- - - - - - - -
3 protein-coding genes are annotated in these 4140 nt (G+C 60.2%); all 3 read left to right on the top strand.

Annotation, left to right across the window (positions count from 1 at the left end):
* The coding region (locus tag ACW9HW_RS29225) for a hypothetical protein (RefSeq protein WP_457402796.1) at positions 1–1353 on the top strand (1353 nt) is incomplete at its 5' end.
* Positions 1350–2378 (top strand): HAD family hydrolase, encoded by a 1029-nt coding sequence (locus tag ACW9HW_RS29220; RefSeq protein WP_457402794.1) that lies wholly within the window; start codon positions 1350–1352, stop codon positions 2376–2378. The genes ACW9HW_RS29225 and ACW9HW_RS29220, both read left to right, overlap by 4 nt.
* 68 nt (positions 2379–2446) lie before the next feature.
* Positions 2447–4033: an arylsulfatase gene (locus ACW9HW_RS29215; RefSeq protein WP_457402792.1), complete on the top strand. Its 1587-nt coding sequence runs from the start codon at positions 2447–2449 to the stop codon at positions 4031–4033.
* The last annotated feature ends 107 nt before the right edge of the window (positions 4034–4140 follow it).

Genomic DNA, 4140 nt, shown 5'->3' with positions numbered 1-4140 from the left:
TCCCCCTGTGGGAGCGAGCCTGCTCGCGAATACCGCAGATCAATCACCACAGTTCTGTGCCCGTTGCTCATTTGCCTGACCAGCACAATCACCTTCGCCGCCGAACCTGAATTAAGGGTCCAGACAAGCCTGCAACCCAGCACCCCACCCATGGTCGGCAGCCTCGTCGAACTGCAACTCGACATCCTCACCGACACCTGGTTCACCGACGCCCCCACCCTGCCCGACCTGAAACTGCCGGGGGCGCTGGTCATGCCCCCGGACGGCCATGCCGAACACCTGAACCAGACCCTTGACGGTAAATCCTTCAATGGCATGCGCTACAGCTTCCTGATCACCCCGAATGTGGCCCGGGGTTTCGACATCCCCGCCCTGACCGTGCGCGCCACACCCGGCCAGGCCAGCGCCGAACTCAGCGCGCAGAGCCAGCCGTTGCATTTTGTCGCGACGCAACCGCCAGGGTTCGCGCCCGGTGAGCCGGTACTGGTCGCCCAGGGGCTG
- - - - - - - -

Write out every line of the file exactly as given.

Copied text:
3 protein-coding genes are annotated in these 4140 nt (G+C 60.2%); all 3 read left to right on the top strand.

Annotation, left to right across the window (positions count from 1 at the left end):
* The coding region (locus tag ACW9HW_RS29225) for a hypothetical protein (RefSeq protein WP_457402796.1) at positions 1–1353 on the top strand (1353 nt) is incomplete at its 5' end.
* Positions 1350–2378 (top strand): HAD family hydrolase, encoded by a 1029-nt coding sequence (locus tag ACW9HW_RS29220; RefSeq protein WP_457402794.1) that lies wholly within the window; start codon positions 1350–1352, stop codon positions 2376–2378. The genes ACW9HW_RS29225 and ACW9HW_RS29220, both read left to right, overlap by 4 nt.
* 68 nt (positions 2379–2446) lie before the next feature.
* Positions 2447–4033: an arylsulfatase gene (locus ACW9HW_RS29215; RefSeq protein WP_457402792.1), complete on the top strand. Its 1587-nt coding sequence runs from the start codon at positions 2447–2449 to the stop codon at positions 4031–4033.
* The last annotated feature ends 107 nt before the right edge of the window (positions 4034–4140 follow it).

Genomic DNA, 4140 nt, shown 5'->3' with positions numbered 1-4140 from the left:
TCCCCCTGTGGGAGCGAGCCTGCTCGCGAATACCGCAGATCAATCACCACAGTTCTGTGCCCGTTGCTCATTTGCCTGACCAGCACAATCACCTTCGCCGCCGAACCTGAATTAAGGGTCCAGACAAGCCTGCAACCCAGCACCCCACCCATGGTCGGCAGCCTCGTCGAACTGCAACTCGACATCCTCACCGACACCTGGTTCACCGACGCCCCCACCCTGCCCGACCTGAAACTGCCGGGGGCGCTGGTCATGCCCCCGGACGGCCATGCCGAACACCTGAACCAGACCCTTGACGGTAAATCCTTCAATGGCATGCGCTACAGCTTCCTGATCACCCCGAATGTGGCCCGGGGTTTCGACATCCCCGCCCTGACCGTGCGCGCCACACCCGGCCAGGCCAGCGCCGAACTCAGCGCGCAGAGCCAGCCGTTGCATTTTGTCGCGACGCAACCGCCAGGGTTCGCGCCCGGTGAGCCGGTACTGGTCGCCCAGGGGCTG